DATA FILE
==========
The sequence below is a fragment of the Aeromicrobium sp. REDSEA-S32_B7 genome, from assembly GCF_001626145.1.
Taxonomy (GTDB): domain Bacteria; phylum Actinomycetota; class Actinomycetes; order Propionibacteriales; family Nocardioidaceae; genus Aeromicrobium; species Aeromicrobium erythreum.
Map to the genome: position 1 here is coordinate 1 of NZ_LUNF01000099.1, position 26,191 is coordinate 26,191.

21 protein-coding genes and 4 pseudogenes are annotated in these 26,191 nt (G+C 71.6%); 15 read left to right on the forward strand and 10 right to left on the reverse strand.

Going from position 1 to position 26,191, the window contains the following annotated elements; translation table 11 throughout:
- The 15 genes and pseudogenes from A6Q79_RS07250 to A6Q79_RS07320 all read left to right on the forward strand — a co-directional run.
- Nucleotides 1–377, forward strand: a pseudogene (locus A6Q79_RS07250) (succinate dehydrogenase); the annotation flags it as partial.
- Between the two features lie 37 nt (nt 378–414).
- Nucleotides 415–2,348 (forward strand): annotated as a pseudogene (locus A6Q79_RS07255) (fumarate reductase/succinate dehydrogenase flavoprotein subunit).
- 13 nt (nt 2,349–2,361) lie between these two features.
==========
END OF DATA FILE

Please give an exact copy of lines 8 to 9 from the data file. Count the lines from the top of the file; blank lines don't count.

- Between the two features lie 37 nt (nt 378–414).
- Nucleotides 415–2,348 (forward strand): annotated as a pseudogene (locus A6Q79_RS07255) (fumarate reductase/succinate dehydrogenase flavoprotein subunit).